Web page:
This is the rare thing that rose up without a connection to Wind Tunnel Dreams, to jewelry, to masks, to anything but the fact that I am thoroughly steeped in fairy tales. That, and the fact that I am often subject to marauding troops of morbid Girl Scouts.

No, really. My daughter is fourteen, and she and all of her friends are still very active in Girl Scouts. Which is awesome. They’re also a pack of bloodthirsty miniwenches. Which is also awesome.

So, with fairy tales on the brain and the crashthumps of the girls upstairs, it was no stretch to imagine the twelve dancing princesses as maenad-ish vampiresses.

You can read “Twelve” at Cabinet des Fees, where it was published in March 2009.


Joshua Gage says: “Twelve’ is a really exciting piece.”

The Angel of Fremont Street

One day, I was folding the clean laundry and listening to music. “I Wish I Was a Girl” by Counting Crows came on, and I was swept away by part of the chorus:

“I wish for all the world that I could say
‘Hey, Elizabeth, you know, I’m doing all right these days…'”

And I thought, you know? I am. And I wish I could tell myself that.

This requires some backtracking.

Fifteen years ago, I was raped. Yes, the rape in “The Angel of Fremont Street” really happened, very much like that. By sheer instinct, I started talking to the rapist, pulling him off his internal script; I made up a whole other life, a whole other person.

Named Elizabeth.

Fast-forward back to know, and hey, Elizabeth, I *am* doing all right these days. I’m happy. I have a great kid, a great husband, wonderful friends. And the girl I was that night… well, I wish I could tell her.

Over the next two years, the story seed there germinated. What if we *do* leave our prior selves behind? Personas, false faces, masks of convenience or of necessity. What if they’re still around? What would they do?

And could they ever know that everything worked out okay?

“The Angel of Fremont Street” came out in a beautiful, painful, cathartic two-day burst when I was meant to be working on something else entirely. It was its time. It was originally called “Hey Elizabeth”, but my editor at ChiZine wanted a different title – and when you sell your very first short story and all they want to change is the title? Fine by me!

You can read “The Angel of Fremont Street” at ChiZine, where it was published in January 2009. It was shortlisted for the Million Writers Award.

Wool and Silk and Wood

The fall of 2007 was rough. My longstanding comic project, Shayara, had fallen apart – the artist backed out for the last time. I’d been focusing my creative energies so long on Shayara, and I didn’t know what to do.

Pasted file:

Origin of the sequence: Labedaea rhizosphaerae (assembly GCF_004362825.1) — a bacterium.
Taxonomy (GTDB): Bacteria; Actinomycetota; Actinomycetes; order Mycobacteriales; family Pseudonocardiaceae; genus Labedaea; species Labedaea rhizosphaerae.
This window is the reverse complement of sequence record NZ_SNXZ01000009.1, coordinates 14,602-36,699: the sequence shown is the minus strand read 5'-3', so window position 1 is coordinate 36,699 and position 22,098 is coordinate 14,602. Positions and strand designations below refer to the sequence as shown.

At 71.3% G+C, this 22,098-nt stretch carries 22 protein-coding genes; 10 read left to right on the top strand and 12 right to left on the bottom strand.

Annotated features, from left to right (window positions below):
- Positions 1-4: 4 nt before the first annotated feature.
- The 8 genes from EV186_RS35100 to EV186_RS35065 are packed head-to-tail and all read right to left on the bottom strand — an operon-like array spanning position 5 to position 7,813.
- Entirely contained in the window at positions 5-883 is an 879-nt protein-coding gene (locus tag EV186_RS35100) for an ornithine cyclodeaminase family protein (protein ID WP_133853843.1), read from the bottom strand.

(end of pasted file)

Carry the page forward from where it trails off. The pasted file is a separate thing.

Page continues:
So I posted asking for writing prompts, and decided to write flash fiction every day in November. 30 shards of story in 30 days; 30 different worlds. Stretching my brain.

Yes, this was madness. I do mad things.

I was flooded with prompts, and with sponsorships (early in this process, my cat got sick and required tests and surgery (he’s fine now). I’d promised to use every sponsored prompt. One of those, from my friend Emily (an avid knitter and fiber freak), was “wool and silk and wood”.

I had no idea what to do with this. But I had to use it! So I let it sit in the back of my head until it was ready, and one day, in the shower, the Grandmother started talking to me.

She was angry and sad and bitter, and she loved fiercely – loved her grandsons, loved her ways. And she was left out of the tales that prizes questing and adventure. She was a quieter wonder.

And she was spilling out of me in… poetry.

Understand, I had not written poetry since I was a teenager. Yes, I have the obligatory folders stuffed with trite teenage angsty poetry. But I have never in my life considered myself a poet. (Says the girl who’s now sold three more poems.)

But this was a poem. Undeniably.

And I looked at it, and I said, “You know? This doesn’t suck.” So I researched poetry markets and thought it’d be a good match for John Klima at Electric Velocipede. I wrote a rambly cover letter that was probably about as long as the poem itself and sent it off. My very first submission.

I was at the airport, stealing a last peek at my e-mail before my flight home for Christmas, when his acceptance came through. “Wow,” he said. Twice. And my daughter saw my face light up and hugged me before she even knew why I was glowing.

Waiting is brutal. But almost a year after I wrote it and he bought it, it appeared in Electric Velocipede #15/16. You can read it here.



Rochita Loenen-Ruiz of The Fix says “Lipkin’s poem stands out with its lyricism and the wonderful way in which we are reminded of the magic of everyday things. I love how Lipkin captures a grandmother’s yearning to keep her grandchild, even as she already accepts her own heartbreak at the grandchild’s obvious choice. Can anything be more speaking than this line? “There is alchemy right here, if only you would see it.””